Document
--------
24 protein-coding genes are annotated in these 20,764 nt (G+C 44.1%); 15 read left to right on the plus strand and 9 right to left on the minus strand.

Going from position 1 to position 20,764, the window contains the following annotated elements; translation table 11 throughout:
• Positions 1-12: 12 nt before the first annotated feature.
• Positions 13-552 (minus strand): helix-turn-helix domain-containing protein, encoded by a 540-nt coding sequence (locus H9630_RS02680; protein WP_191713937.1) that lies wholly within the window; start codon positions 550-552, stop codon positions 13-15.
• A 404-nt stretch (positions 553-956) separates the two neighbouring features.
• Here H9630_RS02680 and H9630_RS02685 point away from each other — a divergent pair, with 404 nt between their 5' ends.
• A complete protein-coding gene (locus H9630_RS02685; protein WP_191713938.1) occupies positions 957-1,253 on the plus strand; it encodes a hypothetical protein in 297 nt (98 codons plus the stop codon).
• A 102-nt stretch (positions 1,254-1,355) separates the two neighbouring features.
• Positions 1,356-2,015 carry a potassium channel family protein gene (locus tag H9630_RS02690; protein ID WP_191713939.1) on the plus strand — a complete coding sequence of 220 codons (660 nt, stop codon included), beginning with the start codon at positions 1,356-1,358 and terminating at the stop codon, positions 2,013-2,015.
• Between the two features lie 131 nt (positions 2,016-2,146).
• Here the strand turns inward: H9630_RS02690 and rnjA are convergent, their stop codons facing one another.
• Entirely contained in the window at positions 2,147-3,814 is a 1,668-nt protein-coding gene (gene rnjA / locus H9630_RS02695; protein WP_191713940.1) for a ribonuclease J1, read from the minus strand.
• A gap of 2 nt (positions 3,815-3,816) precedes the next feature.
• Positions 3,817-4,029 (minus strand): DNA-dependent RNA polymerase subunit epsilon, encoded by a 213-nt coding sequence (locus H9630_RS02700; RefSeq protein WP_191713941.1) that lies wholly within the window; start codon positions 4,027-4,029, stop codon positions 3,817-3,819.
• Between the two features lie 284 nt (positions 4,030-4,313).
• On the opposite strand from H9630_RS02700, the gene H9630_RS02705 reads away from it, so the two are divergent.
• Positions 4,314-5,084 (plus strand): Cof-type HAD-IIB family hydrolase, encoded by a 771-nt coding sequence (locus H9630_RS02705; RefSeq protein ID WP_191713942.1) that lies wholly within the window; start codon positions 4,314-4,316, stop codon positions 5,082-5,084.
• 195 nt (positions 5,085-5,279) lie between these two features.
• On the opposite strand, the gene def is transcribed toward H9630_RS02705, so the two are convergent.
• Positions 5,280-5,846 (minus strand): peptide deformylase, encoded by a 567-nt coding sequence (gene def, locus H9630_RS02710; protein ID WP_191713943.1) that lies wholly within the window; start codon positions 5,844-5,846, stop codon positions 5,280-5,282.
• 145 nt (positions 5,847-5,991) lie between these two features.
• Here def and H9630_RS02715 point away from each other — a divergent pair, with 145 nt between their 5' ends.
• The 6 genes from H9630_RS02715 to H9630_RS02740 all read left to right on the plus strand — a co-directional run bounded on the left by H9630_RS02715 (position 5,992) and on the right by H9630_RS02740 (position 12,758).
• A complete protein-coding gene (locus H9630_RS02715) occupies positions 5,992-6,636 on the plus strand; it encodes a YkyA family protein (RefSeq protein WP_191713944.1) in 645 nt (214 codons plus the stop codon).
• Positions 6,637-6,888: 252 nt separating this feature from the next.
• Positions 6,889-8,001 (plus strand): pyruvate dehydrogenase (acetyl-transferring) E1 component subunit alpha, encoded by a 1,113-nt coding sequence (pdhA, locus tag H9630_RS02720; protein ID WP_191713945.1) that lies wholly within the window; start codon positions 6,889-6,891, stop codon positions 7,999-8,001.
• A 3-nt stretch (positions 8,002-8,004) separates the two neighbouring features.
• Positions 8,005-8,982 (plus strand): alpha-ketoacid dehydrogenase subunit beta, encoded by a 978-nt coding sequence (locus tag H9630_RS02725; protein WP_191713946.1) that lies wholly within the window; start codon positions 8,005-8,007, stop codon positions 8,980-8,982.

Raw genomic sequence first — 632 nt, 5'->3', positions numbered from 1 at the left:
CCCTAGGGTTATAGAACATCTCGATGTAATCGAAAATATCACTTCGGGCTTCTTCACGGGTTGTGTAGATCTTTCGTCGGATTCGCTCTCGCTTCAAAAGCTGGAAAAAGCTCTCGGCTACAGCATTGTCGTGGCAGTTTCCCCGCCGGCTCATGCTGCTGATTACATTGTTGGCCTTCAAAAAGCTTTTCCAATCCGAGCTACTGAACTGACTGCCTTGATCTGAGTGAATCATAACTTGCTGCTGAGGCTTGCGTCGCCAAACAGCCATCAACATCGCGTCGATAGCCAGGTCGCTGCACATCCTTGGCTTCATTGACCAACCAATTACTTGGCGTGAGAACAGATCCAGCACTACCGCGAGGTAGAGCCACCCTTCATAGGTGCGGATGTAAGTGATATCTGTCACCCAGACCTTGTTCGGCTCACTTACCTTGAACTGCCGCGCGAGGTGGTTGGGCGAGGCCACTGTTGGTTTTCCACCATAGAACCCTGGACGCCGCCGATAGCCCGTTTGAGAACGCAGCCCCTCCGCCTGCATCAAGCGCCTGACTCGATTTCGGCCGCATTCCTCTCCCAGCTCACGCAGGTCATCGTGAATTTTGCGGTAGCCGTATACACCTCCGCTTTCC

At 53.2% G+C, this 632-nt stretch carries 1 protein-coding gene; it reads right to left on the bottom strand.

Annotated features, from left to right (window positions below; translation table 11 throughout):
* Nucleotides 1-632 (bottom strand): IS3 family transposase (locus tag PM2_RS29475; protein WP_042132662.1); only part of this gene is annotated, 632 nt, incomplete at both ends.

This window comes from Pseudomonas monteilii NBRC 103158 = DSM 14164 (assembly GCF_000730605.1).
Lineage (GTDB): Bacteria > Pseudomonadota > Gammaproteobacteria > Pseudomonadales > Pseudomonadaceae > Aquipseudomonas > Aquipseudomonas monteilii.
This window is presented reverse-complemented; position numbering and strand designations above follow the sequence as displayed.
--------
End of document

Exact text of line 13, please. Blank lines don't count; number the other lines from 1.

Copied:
• A gap of 2 nt (positions 3,815-3,816) precedes the next feature.